Our first team included Eduardo, a Mexican chemist and biologist Jack met at a cross-border environmental program administrated by Jack’s employer, Bureau of Land Management. Eduardo attended the University of Arizona and speaks perfect English. He promotes eco-tourism in Sonora and is a consultant to companies struggling to comply with Mexico’s environmental impact report laws, in place since 1990.

Between daylong drives over mostly rural roads, we birded dawn to dusk for three days. To get to Yecora (“Rock Walls” in Pima), we took a twisting mountain highway with minimal shoulders and no guard rails. We birded en route in canyons with hecho and prickly pear cacti growing in the shadow of palms, oaks and fig trees. There was snow on the 6,200-foot pass above the small cattle and logging town in a vast valley. Yecora has a hard-scrabble, isolated look, and horses vied with teens on ATVs in its desolate streets.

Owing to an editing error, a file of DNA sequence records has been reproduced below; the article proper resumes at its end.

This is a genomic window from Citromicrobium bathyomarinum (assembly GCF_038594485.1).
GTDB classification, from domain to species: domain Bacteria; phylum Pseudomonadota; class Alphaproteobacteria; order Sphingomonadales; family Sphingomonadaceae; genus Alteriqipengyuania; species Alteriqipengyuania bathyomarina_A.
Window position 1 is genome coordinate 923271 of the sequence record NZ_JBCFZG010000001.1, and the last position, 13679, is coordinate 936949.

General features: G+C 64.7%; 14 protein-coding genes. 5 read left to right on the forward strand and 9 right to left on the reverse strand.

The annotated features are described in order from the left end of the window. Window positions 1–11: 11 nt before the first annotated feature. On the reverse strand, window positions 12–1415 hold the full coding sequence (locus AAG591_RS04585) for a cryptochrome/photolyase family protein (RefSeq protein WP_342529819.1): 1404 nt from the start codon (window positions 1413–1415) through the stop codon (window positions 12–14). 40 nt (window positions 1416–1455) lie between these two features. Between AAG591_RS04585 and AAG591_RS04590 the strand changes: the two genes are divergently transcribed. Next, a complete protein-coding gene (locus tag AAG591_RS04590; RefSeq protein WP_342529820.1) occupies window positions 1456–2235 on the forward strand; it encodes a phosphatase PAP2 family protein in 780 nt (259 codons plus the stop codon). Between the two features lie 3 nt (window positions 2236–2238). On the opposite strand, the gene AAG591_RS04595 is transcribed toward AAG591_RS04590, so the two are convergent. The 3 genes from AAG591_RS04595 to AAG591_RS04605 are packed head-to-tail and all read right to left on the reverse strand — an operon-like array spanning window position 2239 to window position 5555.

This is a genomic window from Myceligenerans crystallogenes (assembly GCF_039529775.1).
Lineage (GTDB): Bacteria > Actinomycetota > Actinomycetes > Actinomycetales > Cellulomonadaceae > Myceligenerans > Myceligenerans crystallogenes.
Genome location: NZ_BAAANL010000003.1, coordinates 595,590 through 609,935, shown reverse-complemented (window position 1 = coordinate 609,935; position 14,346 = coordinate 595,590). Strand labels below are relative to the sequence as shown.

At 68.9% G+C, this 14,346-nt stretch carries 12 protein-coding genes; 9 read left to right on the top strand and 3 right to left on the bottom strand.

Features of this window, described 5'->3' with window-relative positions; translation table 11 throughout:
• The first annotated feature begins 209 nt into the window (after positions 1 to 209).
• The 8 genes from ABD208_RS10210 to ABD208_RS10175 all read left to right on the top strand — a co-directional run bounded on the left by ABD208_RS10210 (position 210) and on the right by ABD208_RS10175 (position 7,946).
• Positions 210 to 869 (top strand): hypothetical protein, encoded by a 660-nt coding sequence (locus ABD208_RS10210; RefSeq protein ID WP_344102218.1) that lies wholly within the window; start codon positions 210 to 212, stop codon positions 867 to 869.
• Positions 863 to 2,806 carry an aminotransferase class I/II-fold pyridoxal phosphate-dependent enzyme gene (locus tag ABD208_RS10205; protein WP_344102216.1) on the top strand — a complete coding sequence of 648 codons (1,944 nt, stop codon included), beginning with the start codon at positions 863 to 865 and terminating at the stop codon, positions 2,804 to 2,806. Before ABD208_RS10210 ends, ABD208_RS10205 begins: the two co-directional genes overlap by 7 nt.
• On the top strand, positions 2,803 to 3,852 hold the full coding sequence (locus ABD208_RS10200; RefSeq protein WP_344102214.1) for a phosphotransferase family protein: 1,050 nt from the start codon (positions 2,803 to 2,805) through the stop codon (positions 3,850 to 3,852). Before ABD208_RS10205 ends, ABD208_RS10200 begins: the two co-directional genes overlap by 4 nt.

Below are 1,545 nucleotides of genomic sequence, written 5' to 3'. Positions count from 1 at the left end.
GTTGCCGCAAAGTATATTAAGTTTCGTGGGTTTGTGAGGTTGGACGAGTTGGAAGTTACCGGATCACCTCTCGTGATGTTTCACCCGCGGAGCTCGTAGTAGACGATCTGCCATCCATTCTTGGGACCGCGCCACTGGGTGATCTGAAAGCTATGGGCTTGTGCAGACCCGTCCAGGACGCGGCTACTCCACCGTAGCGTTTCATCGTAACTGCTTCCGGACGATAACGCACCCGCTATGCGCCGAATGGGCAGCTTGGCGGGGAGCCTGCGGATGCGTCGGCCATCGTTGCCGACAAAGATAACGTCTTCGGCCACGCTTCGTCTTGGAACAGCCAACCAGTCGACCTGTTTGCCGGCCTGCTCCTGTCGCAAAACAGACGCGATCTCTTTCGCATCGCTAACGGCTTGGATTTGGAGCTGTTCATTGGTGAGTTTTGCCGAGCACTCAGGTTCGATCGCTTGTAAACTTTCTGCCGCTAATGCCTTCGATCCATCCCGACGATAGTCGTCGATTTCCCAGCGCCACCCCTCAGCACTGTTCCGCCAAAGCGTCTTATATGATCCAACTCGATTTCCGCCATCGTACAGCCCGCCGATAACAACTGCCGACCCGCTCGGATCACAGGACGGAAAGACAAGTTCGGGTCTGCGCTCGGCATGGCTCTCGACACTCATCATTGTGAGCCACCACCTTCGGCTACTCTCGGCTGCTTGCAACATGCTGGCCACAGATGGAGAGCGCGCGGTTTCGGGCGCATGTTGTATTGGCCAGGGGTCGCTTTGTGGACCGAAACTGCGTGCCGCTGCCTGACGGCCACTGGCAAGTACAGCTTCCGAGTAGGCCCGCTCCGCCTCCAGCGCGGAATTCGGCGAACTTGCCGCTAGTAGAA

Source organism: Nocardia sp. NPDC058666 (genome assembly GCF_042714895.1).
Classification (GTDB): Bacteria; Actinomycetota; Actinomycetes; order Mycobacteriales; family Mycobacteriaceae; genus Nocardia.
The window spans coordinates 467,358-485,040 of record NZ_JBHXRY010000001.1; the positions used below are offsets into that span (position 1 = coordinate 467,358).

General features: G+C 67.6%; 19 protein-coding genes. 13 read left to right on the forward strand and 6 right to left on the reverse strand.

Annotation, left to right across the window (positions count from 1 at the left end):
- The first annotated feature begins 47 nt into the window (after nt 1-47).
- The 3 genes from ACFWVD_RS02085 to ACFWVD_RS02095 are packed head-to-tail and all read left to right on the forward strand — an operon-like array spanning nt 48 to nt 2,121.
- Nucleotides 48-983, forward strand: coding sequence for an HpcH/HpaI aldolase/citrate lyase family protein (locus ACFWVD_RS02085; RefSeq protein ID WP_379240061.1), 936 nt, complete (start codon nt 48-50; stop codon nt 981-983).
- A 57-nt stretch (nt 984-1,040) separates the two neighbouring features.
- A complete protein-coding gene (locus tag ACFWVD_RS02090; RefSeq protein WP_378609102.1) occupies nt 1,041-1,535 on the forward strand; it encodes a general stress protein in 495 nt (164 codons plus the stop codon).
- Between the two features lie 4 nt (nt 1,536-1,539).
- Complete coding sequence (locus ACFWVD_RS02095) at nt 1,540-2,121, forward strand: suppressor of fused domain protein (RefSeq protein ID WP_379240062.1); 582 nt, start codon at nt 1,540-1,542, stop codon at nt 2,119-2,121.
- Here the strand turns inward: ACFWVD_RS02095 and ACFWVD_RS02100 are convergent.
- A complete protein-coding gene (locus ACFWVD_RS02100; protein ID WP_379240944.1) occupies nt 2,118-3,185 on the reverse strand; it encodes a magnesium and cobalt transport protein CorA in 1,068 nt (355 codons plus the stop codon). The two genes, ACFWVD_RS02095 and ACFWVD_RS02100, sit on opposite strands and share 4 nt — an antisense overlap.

At 5:30 a.m. in 17 degrees, we left for “owling.” Owls are detected strictly by vocalizations, and our guide that day, Doug, is one of the best birders by sound Jack has seen. We stood in perfect silence on a dirt road as Jim hooted and Doug played scratchy tapes of owl calls. After a satisfying return of hoots and positive IDs, we watched the sun rise and other bird species magically come to life.

We headed for Santa Ana over three miles of winding dirt and creek crossings. A pretty town among valleys and creeks, Santa Ana has many working horses and burros – and four-wheel-drive Ford pickups. We crisscrossed creeks and climbed fences into folks’ orange orchards in search of species. Women washing clothes in outside basins nudged each other and giggled as we passed, and three little boys followed us intermittently.

I asked Eduardo, “So, these people think we’re crazy to spend all this money and come all this way to look at their yard birds, huh?” He thought for a moment then said,” Yeah … and you probably are,” which I couldn’t deny.